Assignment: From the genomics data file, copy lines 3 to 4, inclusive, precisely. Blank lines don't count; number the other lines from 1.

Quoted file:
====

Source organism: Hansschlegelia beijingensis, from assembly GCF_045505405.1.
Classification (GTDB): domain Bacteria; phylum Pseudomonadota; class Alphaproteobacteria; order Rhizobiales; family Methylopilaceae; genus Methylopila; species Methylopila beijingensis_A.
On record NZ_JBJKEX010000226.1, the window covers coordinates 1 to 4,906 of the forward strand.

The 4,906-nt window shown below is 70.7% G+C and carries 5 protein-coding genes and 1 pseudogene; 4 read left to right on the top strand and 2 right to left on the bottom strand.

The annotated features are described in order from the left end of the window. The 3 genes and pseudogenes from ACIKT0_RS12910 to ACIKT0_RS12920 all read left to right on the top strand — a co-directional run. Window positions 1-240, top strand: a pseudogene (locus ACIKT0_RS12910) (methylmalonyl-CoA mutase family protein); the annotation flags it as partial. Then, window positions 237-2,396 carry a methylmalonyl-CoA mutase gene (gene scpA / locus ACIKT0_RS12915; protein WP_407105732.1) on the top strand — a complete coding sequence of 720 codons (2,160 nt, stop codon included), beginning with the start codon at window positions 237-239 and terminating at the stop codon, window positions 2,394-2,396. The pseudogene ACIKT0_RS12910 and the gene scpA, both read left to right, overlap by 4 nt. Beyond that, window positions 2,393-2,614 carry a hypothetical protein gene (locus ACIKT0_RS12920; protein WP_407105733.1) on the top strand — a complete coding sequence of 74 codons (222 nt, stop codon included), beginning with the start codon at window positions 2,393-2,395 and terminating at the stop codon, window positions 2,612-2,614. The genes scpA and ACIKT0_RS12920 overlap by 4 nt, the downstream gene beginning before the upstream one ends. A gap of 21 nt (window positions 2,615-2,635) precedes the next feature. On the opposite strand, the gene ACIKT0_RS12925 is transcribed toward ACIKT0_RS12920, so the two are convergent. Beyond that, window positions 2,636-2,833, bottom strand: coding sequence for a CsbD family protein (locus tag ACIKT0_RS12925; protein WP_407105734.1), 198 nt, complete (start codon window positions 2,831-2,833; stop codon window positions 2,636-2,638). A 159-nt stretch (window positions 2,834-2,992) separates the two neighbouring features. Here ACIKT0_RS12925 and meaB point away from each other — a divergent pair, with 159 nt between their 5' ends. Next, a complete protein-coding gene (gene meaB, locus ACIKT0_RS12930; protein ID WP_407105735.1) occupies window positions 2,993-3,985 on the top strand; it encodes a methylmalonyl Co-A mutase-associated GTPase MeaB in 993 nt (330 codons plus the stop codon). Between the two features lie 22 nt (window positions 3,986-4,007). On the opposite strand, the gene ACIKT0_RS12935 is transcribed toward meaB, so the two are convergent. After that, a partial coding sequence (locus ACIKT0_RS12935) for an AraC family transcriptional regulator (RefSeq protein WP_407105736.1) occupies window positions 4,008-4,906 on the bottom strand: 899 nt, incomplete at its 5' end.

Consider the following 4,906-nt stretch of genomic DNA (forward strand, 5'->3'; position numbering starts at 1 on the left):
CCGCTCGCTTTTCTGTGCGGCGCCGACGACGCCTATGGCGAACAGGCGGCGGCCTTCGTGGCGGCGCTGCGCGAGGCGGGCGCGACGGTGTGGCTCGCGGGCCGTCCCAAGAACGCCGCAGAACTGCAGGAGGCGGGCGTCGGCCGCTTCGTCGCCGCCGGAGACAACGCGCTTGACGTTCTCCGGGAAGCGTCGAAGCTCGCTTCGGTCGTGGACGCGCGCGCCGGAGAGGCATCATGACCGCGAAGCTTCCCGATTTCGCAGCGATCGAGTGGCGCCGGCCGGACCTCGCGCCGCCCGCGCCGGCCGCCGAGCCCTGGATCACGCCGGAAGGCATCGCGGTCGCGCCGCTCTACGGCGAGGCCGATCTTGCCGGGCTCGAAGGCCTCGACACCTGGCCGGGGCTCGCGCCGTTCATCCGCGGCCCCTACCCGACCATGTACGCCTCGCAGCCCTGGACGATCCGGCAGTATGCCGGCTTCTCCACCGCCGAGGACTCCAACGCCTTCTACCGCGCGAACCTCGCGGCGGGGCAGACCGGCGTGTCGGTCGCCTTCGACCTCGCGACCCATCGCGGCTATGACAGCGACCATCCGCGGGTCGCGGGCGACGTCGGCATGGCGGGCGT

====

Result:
On record NZ_JBJKEX010000226.1, the window covers coordinates 1 to 4,906 of the forward strand.

The 4,906-nt window shown below is 70.7% G+C and carries 5 protein-coding genes and 1 pseudogene; 4 read left to right on the top strand and 2 right to left on the bottom strand.